Overthinking and Drinking



If you’re anything like me, then there are times when you start thinking about something…. then something else… then that same thing you first started thinking about again… around and around in circles without getting anywhere and you wish your brain would just shut the hell up! Especially at night when I’m done with work and chores for the day, and all I can think about is what I have to do at work over the next few weeks, all the chores I haven’t gotten around to yet, that bill I haven’t paid, and the fact that it’s library day at my daughter’s school tomorrow so I must remember to put her library book in her school bag. Fun.

Then there’s the longer-term and more serious kind of rumination (basically a fancy term for overthinking) that my brain appears to involuntarily indulge in. I am definitely a ruminator. I can have conversations with people and still be thinking about something stupid I’ve said hours later and what I should have said instead. I also ruminate about work. A scientific career is one ripe for rumination: about how I’m not good enough, how I should have X many publications and grants by now, how people are going to rip me apart next time I give a talk, how people don’t take me seriously because I’m female in a still relatively male dominated field, how if they do take me seriously then they end up finding me pushy or arrogant or resting bitch facey.

If you like being happy (because so many people love being sad), then rumination is a problem. In fact, it can lead to quite serious anxiety and depression. Or maybe it’s caused by anxiety or depression, or maybe its both caused by it and causes it. Regardless, it is highly correlated with anxiety and depression.

This is why alcohol can be so appealing for people who like to overthink. Just a few sips of alcohol and suddenly, all those unnecessary extra thoughts go away. You get to be present in the moment and stop worrying about tomorrow, as put so elegantly by Sia in her song Chandelier: “IIIIIII’m gonnna swing from the chandelier…. I’m gonna live like tomorrow doesn’t exist”. A kind of alcohol-induced mindfulness.

*Warning sciencey bit*

Like most things (everything) in life, there’s good reason why alcohol helps us quiet our thoughts. This is because it is a GABA A receptor agonist, meaning that it activates GABA receptors, and GABA is the primary inhibitory neurotransmitter in the brain. Activation of these receptors therefore causes hyperpolarisation of the neuron. In lay terms, it means that alcohol makes the neuron less likely to fire and therefore slows or reduces its communication with other neurons. This is similar to what anxiety medications such as Xanax or valium (or other benzodiazepines) do. (As an aside – some neurons that release GABA are known as “chandelier cells”. I wonder if Sia knew this when she wrote her song?)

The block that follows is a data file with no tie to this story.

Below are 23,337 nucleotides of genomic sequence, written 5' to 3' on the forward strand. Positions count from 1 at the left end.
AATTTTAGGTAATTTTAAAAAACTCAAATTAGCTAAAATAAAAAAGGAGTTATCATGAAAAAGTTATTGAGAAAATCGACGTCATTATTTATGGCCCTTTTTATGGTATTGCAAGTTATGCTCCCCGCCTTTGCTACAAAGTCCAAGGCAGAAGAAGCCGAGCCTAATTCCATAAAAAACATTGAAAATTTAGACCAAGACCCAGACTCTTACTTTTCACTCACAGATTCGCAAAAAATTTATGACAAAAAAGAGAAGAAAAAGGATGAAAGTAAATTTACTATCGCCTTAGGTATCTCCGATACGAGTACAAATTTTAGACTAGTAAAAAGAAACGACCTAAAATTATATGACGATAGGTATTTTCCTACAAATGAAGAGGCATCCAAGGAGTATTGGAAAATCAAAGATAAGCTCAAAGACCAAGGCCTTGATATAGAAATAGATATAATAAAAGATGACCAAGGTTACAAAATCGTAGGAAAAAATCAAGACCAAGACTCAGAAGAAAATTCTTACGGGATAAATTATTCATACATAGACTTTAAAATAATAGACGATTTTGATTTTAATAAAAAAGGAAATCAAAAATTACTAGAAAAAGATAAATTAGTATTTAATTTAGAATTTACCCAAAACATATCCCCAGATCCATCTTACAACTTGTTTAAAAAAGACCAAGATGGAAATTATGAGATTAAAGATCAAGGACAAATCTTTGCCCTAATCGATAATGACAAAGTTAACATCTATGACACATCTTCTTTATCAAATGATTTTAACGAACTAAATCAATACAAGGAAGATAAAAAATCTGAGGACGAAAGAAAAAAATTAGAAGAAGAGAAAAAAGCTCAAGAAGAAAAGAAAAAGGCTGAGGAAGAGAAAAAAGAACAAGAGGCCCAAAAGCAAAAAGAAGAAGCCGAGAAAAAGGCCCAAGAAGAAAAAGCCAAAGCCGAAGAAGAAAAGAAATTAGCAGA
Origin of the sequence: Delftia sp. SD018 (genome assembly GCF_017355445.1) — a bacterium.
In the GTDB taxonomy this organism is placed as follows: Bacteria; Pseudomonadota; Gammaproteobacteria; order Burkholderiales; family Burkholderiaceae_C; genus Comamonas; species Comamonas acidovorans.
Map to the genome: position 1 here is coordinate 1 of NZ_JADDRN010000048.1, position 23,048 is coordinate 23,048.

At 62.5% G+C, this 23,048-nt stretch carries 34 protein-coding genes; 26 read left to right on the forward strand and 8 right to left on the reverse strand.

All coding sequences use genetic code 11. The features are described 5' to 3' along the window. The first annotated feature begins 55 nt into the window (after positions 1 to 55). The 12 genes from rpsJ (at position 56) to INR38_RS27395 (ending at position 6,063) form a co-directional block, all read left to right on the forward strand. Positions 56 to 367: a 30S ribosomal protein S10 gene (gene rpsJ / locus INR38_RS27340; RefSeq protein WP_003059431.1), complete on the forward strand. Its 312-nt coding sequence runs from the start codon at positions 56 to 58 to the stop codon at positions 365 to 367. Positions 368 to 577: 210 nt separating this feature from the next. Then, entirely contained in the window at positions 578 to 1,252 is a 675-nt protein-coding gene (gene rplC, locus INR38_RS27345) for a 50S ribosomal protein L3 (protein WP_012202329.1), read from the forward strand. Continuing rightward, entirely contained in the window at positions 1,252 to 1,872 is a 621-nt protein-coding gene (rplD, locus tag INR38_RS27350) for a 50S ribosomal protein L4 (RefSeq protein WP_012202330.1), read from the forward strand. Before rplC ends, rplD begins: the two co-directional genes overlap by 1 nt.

These effects of alcohol on GABA are further compounded by the fact that it seems to suppress glutamate, the main excitatory neurotransmitter of the brain. This is another way in which alcohol depresses neural transmission. Thus when people say that alcohol is a depressant, and they don’t mean that it makes you feel depressed, they actually mean is that it slows neural transmission. In fact, because it can cause your brain to shut the hell up for a second, it can make you feel happier, especially for those prone to rumination.
*End sciencey bit*

It is this reduction of neuronal excitability that makes alcohol particularly appealing for overthinkers like me. All those thoughts, worries about what you said yesterday, about what you have to do tomorrow etc, get dampened down and all that neural noise just shuts down for a little while. Want to sleep? Just lay your head down on the pillow…. And voila. Sleep. Aaaaaah bliss.

But there’s one more piece of this puzzle that I haven’t explained yet, but that is really key. Alcohol only shuts your brain up for a little while.

What happens when the drunk feeling goes away? The overthinking and anxiety and depression come back stronger than before. The thing is, the body and brain don’t like being artificially ‘thrown out’ of their normal state of equilibrium by alcohol or any other drug, and it will fight to get back to where it was when the alcohol wears off. This means that although when you are drinking all that neural noise shuts up for a minute, the next day it comes back harder, stronger, and more forceful. Not only that, but you are now possibly also dealing with a hangover so you are overthinking whilst your body feels like shit. Not only that but you also have to deal with the very possibly stupid things you did last night that you regret, or have the vague feeling that you might have done something stupid but you can’t remember. I certainly spent many ‘next days’ trying to piece together what I said to whom, or did the night before (getting in bed with my parents naked anyone? Nope just me).